World Security Report2019-07-11 08:59:37
The use of mobile technologies, across the globe by the ‘security’ industry, has evolved immensely over the years -However, within the IT security, defence, law enforcement and border security arenas ‘mobile’, means different things to different parties.
For instance, on one hand, securing the mobile channel is critical and this aspect is important. On the other, it’s a case of working out how to improve communications, security and operational efficiency through using mobile devices in difference scenarios.
One thing that is for certain, though, is that mobile has grown exponentially in popularity and use cases. Forrester, for example, has projected that global mobile device usage is expected to surpass 5.5 billion users by 2022. So, how can the industry ensure that mobile remains secure; and how is it improving the way security and border security functions?
MDM equals IT Governance
Not a day goes by when you don’t hear a story about ‘some organisation’ losing corporate data. Mobile devices, including smartphones, laptops, body-worn devices and barcode scanners, are typically a medium that are vulnerable in this scenario. Therefore IT teams are continually evaluating how they can secure this channel.
This is where mobile device management applications (MDM) become crucial. They enable IT teams to govern their fleets of mobile devices. This includes allowing IT admins to monitor, manage and secure the devices that engage with their networks remotely from a central platform. Using MDM lets IT provision new devices; manage device and software updates; and remotely lock and wipe missing devices, protecting corporate data. In essence, MDM helps firms ensure that IT governance, at a mobile level, is adhered too.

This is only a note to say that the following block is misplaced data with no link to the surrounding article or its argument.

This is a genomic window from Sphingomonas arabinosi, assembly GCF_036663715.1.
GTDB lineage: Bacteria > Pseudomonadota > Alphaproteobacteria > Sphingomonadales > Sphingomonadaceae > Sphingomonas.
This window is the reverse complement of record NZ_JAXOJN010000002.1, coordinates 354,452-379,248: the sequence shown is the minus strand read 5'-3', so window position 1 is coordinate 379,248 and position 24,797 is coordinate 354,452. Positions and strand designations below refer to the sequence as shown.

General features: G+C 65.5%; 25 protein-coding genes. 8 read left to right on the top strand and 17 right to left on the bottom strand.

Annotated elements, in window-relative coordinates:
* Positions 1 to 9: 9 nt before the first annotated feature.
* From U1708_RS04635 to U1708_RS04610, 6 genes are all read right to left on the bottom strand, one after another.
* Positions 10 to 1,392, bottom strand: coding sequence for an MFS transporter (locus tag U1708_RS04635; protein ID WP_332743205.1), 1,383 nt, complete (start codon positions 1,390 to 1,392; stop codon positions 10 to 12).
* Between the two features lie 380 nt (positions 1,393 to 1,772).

Body-worn Cameras & Law Enforcement
The use of body-worn cameras is a growing trend in law enforcement. They promote higher degrees of transparency and accountability; promote staff professionalism; and help to deter crime and altercations within certain scenarios. Typically, these body-worn cameras function as standalone mobile devices, that store data on the device to be drawn off later. Or, they can be networked to stream data via Wi-Fi or the cellular network. In the future, we expect the dependence on body-worn devices to increase. Integrations with wider job-based workflows (e.g. start ‘record’ when I'm at a specified location such as for a delivery) and the reliance on AI features will grow too (e.g. face recognition).
Border Control & Security
The number of people travelling globally has increased. Border control agencies are now tasked with providing a swift, efficient, secure and convenient travel experience, as people pass through customs and immigration. To combat these challenges, and scan passports fast, teams often can use mobile devices, integrated with a machine-readable zone (MRZ). ‘Mobile scanners’ allow staff to move around; they automate and accurately document information for border agencies; and streamline this entire workflow.
The use of mobile technologies is a game changer for many industries. The challenge for the security sector to establish what mobile means to it. How is mobile going to improve my organisation? What software and hardware can I use? How do I secure that channel – and, especially important within the security industry, is my fleet of devices fit for purpose, business rugged and capable of withstanding the rigours of the wider security industry?